FRONTENAC — After hearing a wide range of concerns and comments from residents about its plans for water system improvements, the Frontenac City Council voted Monday to move forward with seeking funding for the multi-million dollar project.

To open Monday’s public hearing on the water project, Ben Kramer of Kramer Consulting, LLC gave a presentation about the city’s plans. Kramer noted that a public hearing is a Kansas Department of Health and Environment (KDHE) requirement.

“We did have an earlier one that approved the project,” Kramer said. “We are now changing the funding method.”

Previously, the city was planning to fund the project through the Water Infrastructure Finance and Innovation Act (WIFIA) program funding with interim funding from KDHE’s State Revolving Fund (SRF).

“So now we are going to move away from the WIFIA and go all with KDHE SRF loan funding, so that’s the reason for the public hearing is to fulfill that obligation,” Kramer said. He added, however, that in addition to changing the funding source, the city was also looking at making some changes to plans for the project itself. Those changes include increased line sizes, as well as installing a new well.

Kramer noted that recent water quality sampling indicated Frontenac’s water supply exceeds the maximum contaminant level for radium, which, along with past samples found to contain unacceptable radium levels, has triggered violations of the city’s water supply permit.

“KDHE has required notices to be sent out each time a violation has occurred,” Kramer said. “Currently the city has had three violations within the previous year.”

Asked about the effects of radium later in the public hearing, Kramer said while serious health effects should not be expected from the city water supply’s current radium levels, they were higher than those allowed by KDHE, and long-term effects of higher levels of radium could include causing cancer among other health problems.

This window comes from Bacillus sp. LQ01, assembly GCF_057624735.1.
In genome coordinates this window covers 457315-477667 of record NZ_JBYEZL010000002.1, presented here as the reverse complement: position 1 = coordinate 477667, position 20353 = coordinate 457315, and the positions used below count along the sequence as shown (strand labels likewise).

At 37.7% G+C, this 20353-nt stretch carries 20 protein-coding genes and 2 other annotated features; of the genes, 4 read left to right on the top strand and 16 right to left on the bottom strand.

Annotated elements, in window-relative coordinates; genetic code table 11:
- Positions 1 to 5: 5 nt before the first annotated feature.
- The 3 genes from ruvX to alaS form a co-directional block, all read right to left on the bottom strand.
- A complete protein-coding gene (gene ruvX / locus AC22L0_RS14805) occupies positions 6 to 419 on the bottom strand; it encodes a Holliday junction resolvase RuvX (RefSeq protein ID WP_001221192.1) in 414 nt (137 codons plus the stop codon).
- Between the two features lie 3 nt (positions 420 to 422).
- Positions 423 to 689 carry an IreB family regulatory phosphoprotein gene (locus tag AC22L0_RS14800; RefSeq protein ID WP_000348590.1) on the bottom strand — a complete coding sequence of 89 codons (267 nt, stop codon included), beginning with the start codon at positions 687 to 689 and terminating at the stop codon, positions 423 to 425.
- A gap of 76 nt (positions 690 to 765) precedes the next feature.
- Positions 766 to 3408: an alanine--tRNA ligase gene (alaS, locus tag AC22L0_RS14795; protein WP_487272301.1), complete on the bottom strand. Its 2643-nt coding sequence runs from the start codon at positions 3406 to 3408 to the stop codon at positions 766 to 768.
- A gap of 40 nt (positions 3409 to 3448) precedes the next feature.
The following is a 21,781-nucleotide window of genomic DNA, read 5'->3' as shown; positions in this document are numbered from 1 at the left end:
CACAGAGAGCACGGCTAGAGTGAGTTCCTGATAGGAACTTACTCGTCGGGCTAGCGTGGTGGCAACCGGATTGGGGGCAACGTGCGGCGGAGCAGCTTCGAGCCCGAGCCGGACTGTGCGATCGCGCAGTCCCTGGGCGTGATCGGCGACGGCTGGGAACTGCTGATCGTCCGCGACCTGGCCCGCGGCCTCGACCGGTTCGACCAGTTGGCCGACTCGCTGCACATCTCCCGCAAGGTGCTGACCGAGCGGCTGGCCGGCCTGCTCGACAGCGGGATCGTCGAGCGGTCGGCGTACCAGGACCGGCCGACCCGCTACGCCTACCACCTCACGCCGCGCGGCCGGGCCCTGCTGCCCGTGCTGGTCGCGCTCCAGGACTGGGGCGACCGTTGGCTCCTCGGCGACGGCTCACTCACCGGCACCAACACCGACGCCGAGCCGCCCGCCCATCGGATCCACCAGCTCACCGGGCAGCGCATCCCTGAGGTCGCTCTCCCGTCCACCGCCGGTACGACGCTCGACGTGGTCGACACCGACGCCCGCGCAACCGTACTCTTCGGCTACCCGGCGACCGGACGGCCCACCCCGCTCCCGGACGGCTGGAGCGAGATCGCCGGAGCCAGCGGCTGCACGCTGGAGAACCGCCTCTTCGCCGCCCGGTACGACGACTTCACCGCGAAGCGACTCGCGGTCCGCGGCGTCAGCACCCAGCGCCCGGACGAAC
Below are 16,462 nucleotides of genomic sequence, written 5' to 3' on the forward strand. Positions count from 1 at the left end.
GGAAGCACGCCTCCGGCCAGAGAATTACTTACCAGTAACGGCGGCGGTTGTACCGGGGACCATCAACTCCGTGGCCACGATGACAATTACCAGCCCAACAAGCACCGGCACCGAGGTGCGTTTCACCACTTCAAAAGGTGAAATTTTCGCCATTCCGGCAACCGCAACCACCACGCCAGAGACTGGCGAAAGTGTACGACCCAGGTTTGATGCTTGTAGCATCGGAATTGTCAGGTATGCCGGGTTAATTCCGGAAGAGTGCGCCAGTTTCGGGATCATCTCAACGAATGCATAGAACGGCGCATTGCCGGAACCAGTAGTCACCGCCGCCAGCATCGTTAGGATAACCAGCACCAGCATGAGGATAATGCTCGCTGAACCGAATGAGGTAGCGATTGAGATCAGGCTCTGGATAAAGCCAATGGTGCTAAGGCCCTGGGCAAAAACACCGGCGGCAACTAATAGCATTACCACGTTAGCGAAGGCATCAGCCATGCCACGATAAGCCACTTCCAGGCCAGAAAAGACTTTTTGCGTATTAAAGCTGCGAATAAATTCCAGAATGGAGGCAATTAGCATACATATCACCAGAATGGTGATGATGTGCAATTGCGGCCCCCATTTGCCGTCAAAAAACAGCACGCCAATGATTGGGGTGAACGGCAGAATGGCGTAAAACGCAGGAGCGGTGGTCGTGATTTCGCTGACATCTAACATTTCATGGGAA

Kramer said the city’s water treatment plant requires upgrades “to provide safe, sanitary, clean drinking water.” Equipment and infrastructure that needs to be replaced at the water treatment plant includes its chlorine feed system, wastewater pumps, filters, deteriorated piping, exhaust fans, and chemical storage building, among other things.

Frontenac’s water treatment plant and water system also needs repairs to its existing 75,000 gallon elevated water storage tank, Kramer said, and his report proposed constructing a new 250,000 gallon elevated storage tank near the existing water treatment plant. Among the items he listed that were discussed at the greatest length during the public hearing were plans to install water softening equipment to reduce radium levels in the city’s water supply.

The estimated total cost of recommended improvements is $12.1 million, Kramer said.

Kramer noted that his cost estimate was based on the assumption of construction starting next spring. All funding for the project will come from a KDHE SRF 30-year loan with a 2.65 percent interest rate, he said.

Because of the city’s radium violations that need to be resolved, KDHE will forgive part of the loan principal, which Kramer calculated at $1,321,485 “that KDHE applies to any equipment or improvements to the water treatment plant that correct or help eliminate the radium exposure,” he said. This leaves the city with a total loan amount of $10,778,515, and estimated annual payments of $523,100. Kramer noted that future regulatory changes could require additional changes to the city’s water system improvement plans.

During the public hearing and citizens’ forum period of the city council meeting prior to it, several residents questioned whether there might be other, cheaper ways to provide water that meets KDHE requirements in Frontenac.

In response to a question from Mayor Linda Grilz about other possible water sources, Kramer said other options would likely not be cheaper than the upgrades to Frontenac’s existing system that he proposed. One option suggested, for example, which Kramer discussed, was that the city could create a lake to supply water.

“Treatment for doing a lake is called surface water treatment, which is much more expensive to do that type of treatment than your groundwater treatment,” Kramer said. Surface water treatment involves many more regulations, he said, and while some rural communities without access to an aquifer build lakes as a solution to their water needs, they also come with many other problems.